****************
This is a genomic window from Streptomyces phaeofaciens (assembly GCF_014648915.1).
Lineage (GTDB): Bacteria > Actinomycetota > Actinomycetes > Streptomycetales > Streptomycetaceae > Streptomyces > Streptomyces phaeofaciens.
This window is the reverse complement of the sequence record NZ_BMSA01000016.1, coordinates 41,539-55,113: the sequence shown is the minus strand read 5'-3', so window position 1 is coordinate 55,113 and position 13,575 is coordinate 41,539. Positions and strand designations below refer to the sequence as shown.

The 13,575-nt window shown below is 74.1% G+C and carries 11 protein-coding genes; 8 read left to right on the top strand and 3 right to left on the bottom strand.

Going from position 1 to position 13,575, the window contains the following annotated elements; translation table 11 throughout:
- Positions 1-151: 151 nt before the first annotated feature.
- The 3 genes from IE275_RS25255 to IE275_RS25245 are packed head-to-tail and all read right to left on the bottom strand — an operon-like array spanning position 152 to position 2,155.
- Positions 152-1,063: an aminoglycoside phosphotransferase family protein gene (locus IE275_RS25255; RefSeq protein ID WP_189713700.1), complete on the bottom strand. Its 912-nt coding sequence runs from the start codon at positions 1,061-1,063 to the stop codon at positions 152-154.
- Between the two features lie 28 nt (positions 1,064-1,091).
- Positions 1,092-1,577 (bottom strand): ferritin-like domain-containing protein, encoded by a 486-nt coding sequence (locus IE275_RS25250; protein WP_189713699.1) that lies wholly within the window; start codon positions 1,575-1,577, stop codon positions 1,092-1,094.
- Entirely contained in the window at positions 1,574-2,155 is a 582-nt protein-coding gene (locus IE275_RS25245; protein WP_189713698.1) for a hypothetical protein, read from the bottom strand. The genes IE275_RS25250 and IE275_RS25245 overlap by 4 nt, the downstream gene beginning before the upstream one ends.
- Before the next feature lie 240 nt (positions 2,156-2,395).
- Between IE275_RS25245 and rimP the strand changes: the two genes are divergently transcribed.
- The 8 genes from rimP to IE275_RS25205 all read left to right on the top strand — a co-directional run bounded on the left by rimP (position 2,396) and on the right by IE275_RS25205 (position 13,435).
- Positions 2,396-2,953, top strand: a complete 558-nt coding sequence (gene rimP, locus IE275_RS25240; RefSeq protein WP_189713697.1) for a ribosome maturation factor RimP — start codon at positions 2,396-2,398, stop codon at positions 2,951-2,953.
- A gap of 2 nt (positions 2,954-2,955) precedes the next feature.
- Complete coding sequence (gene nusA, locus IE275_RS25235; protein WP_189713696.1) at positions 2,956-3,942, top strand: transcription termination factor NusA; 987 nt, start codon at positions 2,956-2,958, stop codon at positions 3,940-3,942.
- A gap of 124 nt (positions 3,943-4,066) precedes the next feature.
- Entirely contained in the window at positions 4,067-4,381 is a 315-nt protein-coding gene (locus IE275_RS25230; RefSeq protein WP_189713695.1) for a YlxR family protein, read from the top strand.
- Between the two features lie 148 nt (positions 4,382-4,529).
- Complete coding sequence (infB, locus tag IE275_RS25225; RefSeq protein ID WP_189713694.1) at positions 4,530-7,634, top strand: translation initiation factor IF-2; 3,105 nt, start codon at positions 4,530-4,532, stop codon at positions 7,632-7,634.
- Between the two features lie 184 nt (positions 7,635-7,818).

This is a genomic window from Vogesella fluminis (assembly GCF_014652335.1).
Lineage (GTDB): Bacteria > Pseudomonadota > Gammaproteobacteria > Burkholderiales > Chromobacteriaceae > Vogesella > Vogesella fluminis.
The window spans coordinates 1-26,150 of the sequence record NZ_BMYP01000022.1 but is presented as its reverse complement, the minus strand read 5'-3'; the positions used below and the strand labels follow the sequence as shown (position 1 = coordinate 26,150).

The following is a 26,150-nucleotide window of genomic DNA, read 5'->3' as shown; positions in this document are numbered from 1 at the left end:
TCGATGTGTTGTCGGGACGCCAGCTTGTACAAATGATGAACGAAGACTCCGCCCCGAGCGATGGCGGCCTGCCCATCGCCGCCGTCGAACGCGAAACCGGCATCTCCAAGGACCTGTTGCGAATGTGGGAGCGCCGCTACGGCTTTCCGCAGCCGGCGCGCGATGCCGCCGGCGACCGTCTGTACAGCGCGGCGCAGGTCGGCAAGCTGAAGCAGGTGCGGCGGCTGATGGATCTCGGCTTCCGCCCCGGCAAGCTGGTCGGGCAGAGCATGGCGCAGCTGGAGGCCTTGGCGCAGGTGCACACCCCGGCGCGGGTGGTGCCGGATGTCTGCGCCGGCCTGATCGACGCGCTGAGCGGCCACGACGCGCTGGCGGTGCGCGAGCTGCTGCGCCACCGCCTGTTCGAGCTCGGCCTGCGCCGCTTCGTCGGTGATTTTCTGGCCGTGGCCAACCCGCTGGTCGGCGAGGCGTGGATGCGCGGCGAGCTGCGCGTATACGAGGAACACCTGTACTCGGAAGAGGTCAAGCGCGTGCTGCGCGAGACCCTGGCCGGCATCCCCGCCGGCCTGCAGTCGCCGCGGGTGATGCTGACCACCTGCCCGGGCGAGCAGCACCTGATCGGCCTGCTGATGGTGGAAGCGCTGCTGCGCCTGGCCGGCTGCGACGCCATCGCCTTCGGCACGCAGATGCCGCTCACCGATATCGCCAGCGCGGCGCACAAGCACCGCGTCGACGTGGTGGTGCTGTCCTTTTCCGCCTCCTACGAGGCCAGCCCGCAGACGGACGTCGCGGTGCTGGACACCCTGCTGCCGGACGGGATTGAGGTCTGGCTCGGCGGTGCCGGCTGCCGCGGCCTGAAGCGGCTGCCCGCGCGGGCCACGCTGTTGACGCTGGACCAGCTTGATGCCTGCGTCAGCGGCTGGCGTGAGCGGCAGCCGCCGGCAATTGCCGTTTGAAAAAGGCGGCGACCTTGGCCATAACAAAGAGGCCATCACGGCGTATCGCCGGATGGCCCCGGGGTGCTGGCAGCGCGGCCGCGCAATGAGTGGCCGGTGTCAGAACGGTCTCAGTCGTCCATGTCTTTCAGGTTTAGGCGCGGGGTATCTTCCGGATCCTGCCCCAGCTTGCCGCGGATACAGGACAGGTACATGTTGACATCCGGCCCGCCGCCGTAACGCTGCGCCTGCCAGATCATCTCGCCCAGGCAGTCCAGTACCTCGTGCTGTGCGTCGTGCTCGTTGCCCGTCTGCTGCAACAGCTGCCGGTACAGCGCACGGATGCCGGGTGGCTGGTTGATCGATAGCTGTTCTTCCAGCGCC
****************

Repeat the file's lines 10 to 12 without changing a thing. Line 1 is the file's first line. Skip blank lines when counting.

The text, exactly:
- Positions 1,092-1,577 (bottom strand): ferritin-like domain-containing protein, encoded by a 486-nt coding sequence (locus IE275_RS25250; protein WP_189713699.1) that lies wholly within the window; start codon positions 1,575-1,577, stop codon positions 1,092-1,094.
- Entirely contained in the window at positions 1,574-2,155 is a 582-nt protein-coding gene (locus IE275_RS25245; protein WP_189713698.1) for a hypothetical protein, read from the bottom strand. The genes IE275_RS25250 and IE275_RS25245 overlap by 4 nt, the downstream gene beginning before the upstream one ends.
- Before the next feature lie 240 nt (positions 2,156-2,395).